CCSD does uniforms survey |

CCSD does uniforms survey

Aly Lawson
April is Month of Military Child, and the school district created purple ribbons in solidarity with these students, who on average move six to nine times from Kindergarten to grade 12 as well as experience deploying parents and other challenges.

The Churchill County School District Board of Trustees met Wednesday to discuss public comments as well as the Discipline and Attendance Uniform Subcommittee’s recommendation to not move forward with uniforms.

During public comment, a parent brought up “a rash of bullying and violence incidents that have taken place in the school district in the last month.” He gave a few examples and expressed concern over the acts being labeled accidents as well as inaction going against district policy to provide a safe, respectful learning environment.

The student’s mother also commented that her daughter, who is now home-schooled instead of attending Churchill County Middle School, was “afraid to go to school there” after being threatened and her scratched eye later becoming infected; the mother said her child broke out in hives the day before going back to school.

“I went to school here; I want my kids to graduate like I did,” the mother said, adding the school should have her child’s back. “Right now she’s home-schooled but she misses her friends and misses her teachers.”

A student’s grandfather added the board should read the related Facebook conversations if they hadn’t, to gain a better picture of the community perception. He said he’s not sure what the answer is but that’s why the board exists, to “fix it.”

Trustee Richard Gent requested the issue be added to the next meeting’s agenda.

Also during public comment, several students, parents and a teacher spoke to a fear of advanced placement classes being taken away.

A Churchill County High School junior disputed AP calculus and chemistry potentially being eliminated for his senior year due to not having at least 15 students enrolled. Given his career aspirations (seeking a math major), he was deeply concerned as well as worried about the extra cost and time to take those classes in college. The student’s father, who has a master’s degree in mathematics, agreed.

The father said CCHS would be the only public high school in Northern Nevada not offering calculus to seniors. He added that result would come at an extreme expense to his family and the other nine interested students.

Four other students expressed concern, saying AP classes are important when applying to respected universities — and one who had already taken AP chemistry said the teacher had taught him so much. Tyler Marsh said he aims to be a genetic engineer and work at the Centers for Disease Control and Prevention; he added he worked with his counselor on a four-year plan at the beginning of his high-school career.

“What other upper level classes do you have to offer me in science and mathematics that have helped me reach these goals that I have made?” Marsh posed.

A few speakers said the Jump Start program wasn’t a good fit due to being off campus, not being accepted at some universities or a different type of course.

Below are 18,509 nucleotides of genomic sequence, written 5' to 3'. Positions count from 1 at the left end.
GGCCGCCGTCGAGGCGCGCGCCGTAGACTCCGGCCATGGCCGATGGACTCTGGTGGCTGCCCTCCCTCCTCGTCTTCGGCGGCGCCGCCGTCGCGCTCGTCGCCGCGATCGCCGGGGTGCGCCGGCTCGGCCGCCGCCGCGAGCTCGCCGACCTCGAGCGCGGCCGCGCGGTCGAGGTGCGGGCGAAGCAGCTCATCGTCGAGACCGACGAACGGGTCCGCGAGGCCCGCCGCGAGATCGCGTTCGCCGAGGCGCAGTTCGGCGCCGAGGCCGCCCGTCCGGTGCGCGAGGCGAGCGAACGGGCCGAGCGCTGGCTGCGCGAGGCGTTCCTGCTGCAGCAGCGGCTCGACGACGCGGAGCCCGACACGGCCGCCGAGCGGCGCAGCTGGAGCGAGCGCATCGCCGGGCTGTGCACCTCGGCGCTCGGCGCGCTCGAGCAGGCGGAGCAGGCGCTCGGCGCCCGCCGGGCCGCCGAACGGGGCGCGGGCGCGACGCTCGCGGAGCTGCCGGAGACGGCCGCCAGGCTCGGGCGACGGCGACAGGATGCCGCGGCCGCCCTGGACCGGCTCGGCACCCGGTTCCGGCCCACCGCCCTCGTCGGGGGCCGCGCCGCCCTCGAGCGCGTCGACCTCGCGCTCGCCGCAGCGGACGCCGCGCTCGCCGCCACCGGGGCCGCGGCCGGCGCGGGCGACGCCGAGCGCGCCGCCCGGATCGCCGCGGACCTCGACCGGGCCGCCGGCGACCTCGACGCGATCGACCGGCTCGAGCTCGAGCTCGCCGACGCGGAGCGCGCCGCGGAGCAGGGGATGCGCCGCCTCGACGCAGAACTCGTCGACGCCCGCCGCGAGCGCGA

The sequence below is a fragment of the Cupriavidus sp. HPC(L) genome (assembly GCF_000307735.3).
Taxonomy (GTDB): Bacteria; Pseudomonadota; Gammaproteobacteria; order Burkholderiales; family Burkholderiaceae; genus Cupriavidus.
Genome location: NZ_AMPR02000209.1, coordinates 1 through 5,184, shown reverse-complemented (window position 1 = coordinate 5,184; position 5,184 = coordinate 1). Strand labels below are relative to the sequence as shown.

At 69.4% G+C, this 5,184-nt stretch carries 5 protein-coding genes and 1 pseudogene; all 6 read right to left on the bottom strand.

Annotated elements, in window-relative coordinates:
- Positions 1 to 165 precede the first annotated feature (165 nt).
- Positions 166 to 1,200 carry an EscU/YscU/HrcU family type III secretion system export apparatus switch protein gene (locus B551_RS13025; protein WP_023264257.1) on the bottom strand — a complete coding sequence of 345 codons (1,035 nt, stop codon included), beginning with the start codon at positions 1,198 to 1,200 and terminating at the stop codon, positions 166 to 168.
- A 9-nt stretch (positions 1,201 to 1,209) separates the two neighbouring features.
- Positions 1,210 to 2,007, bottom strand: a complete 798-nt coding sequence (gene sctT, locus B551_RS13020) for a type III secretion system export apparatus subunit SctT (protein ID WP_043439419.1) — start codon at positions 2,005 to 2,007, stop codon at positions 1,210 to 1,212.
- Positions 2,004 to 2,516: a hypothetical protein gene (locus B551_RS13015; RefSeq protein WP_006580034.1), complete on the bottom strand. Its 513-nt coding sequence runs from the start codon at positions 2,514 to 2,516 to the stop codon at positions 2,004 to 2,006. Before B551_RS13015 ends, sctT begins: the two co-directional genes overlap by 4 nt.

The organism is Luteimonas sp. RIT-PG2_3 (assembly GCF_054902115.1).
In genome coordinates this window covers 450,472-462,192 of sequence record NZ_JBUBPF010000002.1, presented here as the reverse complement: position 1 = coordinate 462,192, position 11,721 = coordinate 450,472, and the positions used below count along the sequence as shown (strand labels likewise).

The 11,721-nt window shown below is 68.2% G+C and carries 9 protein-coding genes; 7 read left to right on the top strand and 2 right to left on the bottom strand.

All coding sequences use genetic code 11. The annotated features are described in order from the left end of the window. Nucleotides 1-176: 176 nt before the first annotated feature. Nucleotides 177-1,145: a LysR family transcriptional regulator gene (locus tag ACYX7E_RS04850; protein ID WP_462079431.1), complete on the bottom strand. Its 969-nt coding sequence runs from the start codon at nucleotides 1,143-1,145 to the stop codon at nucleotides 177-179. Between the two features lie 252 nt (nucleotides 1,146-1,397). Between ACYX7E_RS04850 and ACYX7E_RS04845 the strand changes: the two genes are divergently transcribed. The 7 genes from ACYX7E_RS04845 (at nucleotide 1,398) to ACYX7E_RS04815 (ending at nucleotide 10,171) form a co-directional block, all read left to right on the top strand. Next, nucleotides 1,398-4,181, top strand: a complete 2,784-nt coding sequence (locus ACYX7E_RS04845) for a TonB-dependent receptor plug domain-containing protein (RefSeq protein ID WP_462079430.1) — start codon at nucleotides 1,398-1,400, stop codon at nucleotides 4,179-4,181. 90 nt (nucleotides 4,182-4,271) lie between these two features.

“There are 162,000 Spanish-speakers in the state alone,” one student mentioned when discussing AP Spanish, and she added many student-athletes are interested in AP courses and juggling them well.

Superintendent Dr. Sandra Sheldon requested the topic be on the next agenda and said during her board update that no classes have been cancelled at this point.

The Discipline and Attendance Uniform Subcommittee reported on a recent uniforms survey. The idea was to potentially implement uniforms in Kindergarten through fifth grade. Of the 57 percent parent sample and small staff sample size still pending, 54 percent said yes and 41 percent no (one parent vote per student). The committee reported they tried to keep their minds as open as possible while they researched cost, other districts and examined survey comments.

“Overall we would suggest a ‘no vote’ at this time since it was such a close margin,” said Kristin Sheldon, district parent and community engagement coordinator.

Trustee Carmen Schank said she had visited Fallon’s Oasis Academy charter school and asked teachers what’s the one thing contributing to high academic scores.

“Every one said uniforms,” she said, adding when she was a Cub Scout leader it unified the group as a team.

Some of the committee members and trustees also discussed how uniforms may aid discipline problems but also limit self-expression.

Michele Taylor, Naval Air Station Fallon student liaison officer, said she found uniforms don’t have a hand in academic success but did change the learning environment.

“There was a lot of thought and effort put into this,” said trustee Kathryn Whitaker of the data and research.

The board moved forward with the Student Academic Support Program (“Greenwave Program”) that promotes academic rigor and trains teachers on higher learning strategies for students as well as encourages students to take AP classes.

The board approved the tentative budget for next school year, and it will be finalized in about six weeks when government funding comes through.

Training to be provided by Nevada Commission on Ethics’ Yvonne Nevarez-Goodson will be rescheduled because of a schedule conflict due to the legislature. The Nevada School Performance Framework will also be discussed at a later date.

In closed session, the board discussed negotiations and strategies regarding the Churchill County Administrators’ Association, Churchill County Education Association, and the Nevada Classified School Employees Association.

The next board meeting will take place April 26 at 6 p.m. in the Old High School auditorium (“The Pit”).